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A jam submission

Blorpus's AdventureView game page

Blorpus wants to visit their friend Zoey's house. Unfortunately, the path there is a little dangerous.
Submitted by MonaTheHexadecimal (@Hex_Space) — 8 hours, 13 minutes before the deadline
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Blorpus's Adventure's itch.io page

Theme inspiration
I saw "Passage" and took it literally, a passage to move through.

Sensory info
N/A

Content info
N/A

Extra Credit Challenges

Extra CGA
Extra Zoey

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Comments

Submitted

These are things that you need to improve and that are a problem for all the beginners (Im in that group too) and can only be improved with practice.

- Collision box: the collision box wasnt right, and I got hanging by the side of the character and I could jump in places i didnt suppose to (it seems that you used the sprite as a collision). How would I fix it: I would make an invisible box arround the character and I would test the collision with it.  

-Music: It was unique, but the melodic line was a strange choise and it felt out of context with the harmonic line, It was distracting but that just me.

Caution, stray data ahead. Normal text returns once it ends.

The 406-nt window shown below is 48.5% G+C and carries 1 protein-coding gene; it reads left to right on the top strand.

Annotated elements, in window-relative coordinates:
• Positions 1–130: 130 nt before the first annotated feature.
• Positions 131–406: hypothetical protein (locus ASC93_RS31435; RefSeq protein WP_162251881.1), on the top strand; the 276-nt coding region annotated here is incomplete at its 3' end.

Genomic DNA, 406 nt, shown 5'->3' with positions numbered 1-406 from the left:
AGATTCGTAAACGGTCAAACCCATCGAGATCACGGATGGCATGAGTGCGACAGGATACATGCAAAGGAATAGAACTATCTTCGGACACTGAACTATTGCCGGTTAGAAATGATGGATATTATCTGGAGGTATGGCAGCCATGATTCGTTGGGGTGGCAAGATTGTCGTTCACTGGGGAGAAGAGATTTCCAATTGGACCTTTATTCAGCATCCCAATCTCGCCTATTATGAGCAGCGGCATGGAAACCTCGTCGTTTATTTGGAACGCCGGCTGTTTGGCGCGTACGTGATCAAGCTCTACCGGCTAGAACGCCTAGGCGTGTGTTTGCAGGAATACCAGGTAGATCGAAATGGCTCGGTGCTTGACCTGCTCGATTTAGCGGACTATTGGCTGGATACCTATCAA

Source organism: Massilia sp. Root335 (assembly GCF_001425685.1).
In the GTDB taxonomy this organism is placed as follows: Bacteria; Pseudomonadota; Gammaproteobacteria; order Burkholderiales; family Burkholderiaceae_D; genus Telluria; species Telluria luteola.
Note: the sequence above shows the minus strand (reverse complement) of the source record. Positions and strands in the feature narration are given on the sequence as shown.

The art work was well made and I think your game has potential, thanks for making it!

Submitted

The artwork is nice. The music isn't bad. The second portion was much more difficult to get through than the later portions, but that's normal for a game jam. Here's some thing you may want to look into if you make another platformer or similar game:

  • The camera doesn't need to follow the character at all times. I would recommend either of 2 methods: 1. not letting the camera move up until the character is on a platform, then moving the camera up to match the new platform, and not letting the camera move down until the character is below a certain point on the screen, or 2. not letting the camera move up or down until the character is outside of a center area with height just a little more than the character's maximum jump height. Either of those methods will stabilize the camera enough so that ground and ceiling don't constantly go in and out of view
  • Having a single consistent jump height tends to not feel very good. It's better to find some way to let the player control the jump height within a minimum and maximum (with the minimum being high enough to not feel like the character is being pulled down immediately). I typically prefer to do this by having a downward acceleration due to gravity along with a second downward acceleration theoretically due to drag whenever the player is moving upward but not holding down the jump button. I've noticed more recent mario games tend to have a more linear jump though, with releasing the button being what causes gravity to set in at all (paired with having a maximum fall speed equal to the jump speed)
  • Doing the exact same jump repeated will get boring very quickly to anyone who plays platformers a lot. Even if it's just to fill in a vertical climb, it's better to vary the relative positions of your platforms more.
  • You can get away with a lot by slowing down the animations of a 2d character.